Together, we headed upstairs to our room for a Zoom call with Alex and Cassie, taking drinks with us to enjoy a virtual happy hour. It was good to see them, and they seemed in good spirits. After letting Rodney ham it up on camera with his balloons, we caught up on their personal life. They told us how they were adapting to quarantine life, comparing and contrasting our new homebound daily routines.

“Things are going good,” said Cassie. “I started a puzzle!” Her eyes got wide, and we all laughed at the implied maddening boredom. “How are you guys?” she asked.

“We’re doing OK,” said Marissa. “Just hanging around, trying to keep Rodney entertained. Oh and Alex is on a bread kick right now.”

I chimed in, retelling how my first loaf turned out great, except for when I decided to slice it in long strips. “The sandwiches were way too skinny,” I laughed.

“It looked like a biscotti!” added Marissa.

We thanked Alex and Cassie for the time, and after hanging up, I headed into the kitchen to make dinner. Marissa joined me, sitting on the counter. After a few minutes of chatting, Ziggy found her way to the kitchen. She began circling the floor beneath Marissa and whimpering.

“Do you want to go up by momma?” I said, kneeling down to pick her up. Ziggy wagged her tail in gratitude and curled up in Marissa’s lap.

“Look at her,” said Marissa. “You’ve got a plate of bacon like six inches from her, and she’s being so good up here! Do you think she’s just trying to set a good precedent so she can lay on the counter more often?”

I laughed at the thought. “She’s definitely smart enough to think about the long con. She’s showing us good behavior now, but maybe she’s just waiting for something better.”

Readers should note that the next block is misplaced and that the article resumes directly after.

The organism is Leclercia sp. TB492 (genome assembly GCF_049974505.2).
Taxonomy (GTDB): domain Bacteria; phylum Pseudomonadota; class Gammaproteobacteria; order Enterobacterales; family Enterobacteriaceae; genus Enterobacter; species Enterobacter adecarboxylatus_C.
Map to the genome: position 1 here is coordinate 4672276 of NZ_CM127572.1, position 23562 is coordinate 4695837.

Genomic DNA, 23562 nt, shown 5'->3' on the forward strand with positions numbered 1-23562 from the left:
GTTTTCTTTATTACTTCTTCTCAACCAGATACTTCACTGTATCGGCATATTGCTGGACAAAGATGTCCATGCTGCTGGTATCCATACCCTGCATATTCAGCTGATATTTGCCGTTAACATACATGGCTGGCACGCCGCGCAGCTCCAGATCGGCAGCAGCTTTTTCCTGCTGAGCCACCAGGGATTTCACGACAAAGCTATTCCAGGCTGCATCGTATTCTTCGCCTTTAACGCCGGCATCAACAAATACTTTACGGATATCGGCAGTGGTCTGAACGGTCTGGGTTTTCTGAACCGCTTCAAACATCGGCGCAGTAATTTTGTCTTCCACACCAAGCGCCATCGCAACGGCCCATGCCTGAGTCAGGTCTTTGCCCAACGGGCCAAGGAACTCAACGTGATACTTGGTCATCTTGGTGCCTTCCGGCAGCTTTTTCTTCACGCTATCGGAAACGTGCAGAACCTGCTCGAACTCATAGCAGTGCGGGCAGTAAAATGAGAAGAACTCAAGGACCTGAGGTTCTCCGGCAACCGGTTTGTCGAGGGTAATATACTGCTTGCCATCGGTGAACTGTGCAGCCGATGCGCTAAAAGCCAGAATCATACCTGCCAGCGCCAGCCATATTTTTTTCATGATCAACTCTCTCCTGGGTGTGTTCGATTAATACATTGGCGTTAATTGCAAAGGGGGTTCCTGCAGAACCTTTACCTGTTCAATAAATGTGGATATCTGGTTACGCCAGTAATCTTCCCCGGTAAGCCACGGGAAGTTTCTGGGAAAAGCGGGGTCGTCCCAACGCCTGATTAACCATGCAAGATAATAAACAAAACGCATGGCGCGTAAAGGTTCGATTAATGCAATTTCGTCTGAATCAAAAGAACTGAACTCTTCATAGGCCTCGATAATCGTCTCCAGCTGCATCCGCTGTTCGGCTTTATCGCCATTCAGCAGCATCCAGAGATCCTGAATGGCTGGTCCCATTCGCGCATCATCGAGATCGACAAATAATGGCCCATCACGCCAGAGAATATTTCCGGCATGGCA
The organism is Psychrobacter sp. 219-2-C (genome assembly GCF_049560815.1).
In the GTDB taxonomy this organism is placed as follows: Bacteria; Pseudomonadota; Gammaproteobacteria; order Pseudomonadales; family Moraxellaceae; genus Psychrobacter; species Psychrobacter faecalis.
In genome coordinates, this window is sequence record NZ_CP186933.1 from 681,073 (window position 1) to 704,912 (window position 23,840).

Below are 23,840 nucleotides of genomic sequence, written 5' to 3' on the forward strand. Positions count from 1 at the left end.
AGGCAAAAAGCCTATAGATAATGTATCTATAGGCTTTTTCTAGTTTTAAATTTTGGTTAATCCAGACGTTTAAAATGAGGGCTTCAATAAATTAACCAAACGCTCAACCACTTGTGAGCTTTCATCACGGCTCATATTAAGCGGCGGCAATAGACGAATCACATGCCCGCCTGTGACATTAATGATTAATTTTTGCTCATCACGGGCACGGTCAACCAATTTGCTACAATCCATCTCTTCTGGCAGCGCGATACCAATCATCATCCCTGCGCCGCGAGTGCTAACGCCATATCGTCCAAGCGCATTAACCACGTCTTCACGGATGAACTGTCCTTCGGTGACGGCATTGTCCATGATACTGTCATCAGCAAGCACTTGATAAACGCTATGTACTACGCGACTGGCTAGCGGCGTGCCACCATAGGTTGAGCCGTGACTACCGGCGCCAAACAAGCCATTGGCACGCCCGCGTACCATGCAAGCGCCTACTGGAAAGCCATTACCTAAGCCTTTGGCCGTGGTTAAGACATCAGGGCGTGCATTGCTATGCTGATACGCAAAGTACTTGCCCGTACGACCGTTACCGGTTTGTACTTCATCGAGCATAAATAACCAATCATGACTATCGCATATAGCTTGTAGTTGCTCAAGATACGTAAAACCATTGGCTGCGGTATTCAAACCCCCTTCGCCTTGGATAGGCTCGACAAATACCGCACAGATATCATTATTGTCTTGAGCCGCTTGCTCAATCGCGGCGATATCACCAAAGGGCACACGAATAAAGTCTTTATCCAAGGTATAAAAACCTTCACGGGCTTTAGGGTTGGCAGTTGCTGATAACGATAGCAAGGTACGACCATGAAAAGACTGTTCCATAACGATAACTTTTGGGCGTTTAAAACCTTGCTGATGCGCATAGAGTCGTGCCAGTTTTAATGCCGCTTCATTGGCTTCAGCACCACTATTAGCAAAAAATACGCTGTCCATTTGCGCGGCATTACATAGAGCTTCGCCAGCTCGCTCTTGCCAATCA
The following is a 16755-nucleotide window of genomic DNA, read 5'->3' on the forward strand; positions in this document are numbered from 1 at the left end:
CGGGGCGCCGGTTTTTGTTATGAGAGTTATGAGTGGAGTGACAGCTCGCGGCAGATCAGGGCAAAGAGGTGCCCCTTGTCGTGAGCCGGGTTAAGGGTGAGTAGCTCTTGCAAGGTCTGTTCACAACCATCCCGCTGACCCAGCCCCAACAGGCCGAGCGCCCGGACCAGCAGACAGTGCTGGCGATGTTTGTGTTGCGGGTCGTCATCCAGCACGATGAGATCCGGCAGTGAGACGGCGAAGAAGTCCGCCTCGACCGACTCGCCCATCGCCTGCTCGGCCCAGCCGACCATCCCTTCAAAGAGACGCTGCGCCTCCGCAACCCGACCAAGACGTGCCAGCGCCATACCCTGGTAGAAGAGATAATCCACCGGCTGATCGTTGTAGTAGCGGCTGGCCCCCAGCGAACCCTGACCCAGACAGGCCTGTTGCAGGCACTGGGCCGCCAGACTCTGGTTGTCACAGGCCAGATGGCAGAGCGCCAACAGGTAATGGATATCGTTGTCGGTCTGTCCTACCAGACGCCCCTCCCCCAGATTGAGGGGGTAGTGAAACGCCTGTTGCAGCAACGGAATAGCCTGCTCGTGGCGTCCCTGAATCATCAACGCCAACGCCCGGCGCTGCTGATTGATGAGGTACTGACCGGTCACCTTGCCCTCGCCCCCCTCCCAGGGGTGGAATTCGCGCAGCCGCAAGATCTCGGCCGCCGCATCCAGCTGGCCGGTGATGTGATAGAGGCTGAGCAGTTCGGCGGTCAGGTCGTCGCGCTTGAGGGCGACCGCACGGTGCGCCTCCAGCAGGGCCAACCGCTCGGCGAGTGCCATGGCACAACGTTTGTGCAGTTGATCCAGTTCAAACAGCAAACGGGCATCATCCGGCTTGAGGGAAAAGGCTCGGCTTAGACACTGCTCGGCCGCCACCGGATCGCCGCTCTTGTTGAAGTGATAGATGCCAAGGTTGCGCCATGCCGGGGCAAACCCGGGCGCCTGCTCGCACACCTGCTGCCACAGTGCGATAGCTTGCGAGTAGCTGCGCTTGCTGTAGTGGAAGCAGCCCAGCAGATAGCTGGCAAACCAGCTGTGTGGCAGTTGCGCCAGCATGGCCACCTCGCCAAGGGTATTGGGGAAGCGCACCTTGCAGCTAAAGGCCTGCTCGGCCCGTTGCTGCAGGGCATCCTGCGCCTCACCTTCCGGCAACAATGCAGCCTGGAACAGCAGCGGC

“Just watch,” replied Marissa. “She’s going to talk us into this again, then managed to eat a whole chicken or something.”

After eating sandwiches at the table, we took out Rodney’s new domino set. Marissa and I built up long runs along the table, and Rodney, leaning on his belly and stretching out, greedily knocked them with over with his finger. “DominoooooooOOOO,” he’d sing at they tumbled across the table.

We put Rodney to bed and spent the rest of the night catching up on chores and working. We caught up on TV, and before locking up for the night, Marissa and I stood on the deck to take in the evening.

“Hear that?” I asked. “It’s completely quiet.” There were no cars on East Washington. The Burger King lights were turned off.

“Our backyard feels so creepy and silent right now,” said Marissa. A train could be heard in the distance. “Want to go inside now?” asked Marissa squeamishly.

We’ve grown used to the sounds of living by a busy road - cars whizzing by and rowdy high schoolers walking along the sidewalk. I wasn’t prepared for the sounds to suddenly disappear. The silence was so ominous, it made the air feel stale and the night sky seem so much more crushing and sad. This quarantine is showing me how many comforts I really have in my life.

“I’m sad about the dogs,” said Marissa. “Especially Ziggy. She seems sad today.” I leaned forward in bed to pet her. She sat up in bed to cast her sad eyes in my direction.

“She definitely knows something’s up,” said Marissa. “She used to leave the house with me like five times a week. The dogs probably miss agility too.”

I too feel sad for the dogs. It’s clear they know something’s different. I wish there was a way for us to tell them it wouldn’t last forever.

“Let’s drive somewhere tomorrow,” I said.

“Want to get icecream? Or what if we just pick up Culver’s for dinner and eat it somewhere in the car?”

“That sounds nice,” I said. I gave Ziggy a long, warm hug, then went to sleep.

Thanks for stopping by this morning. Hope you have a great day today.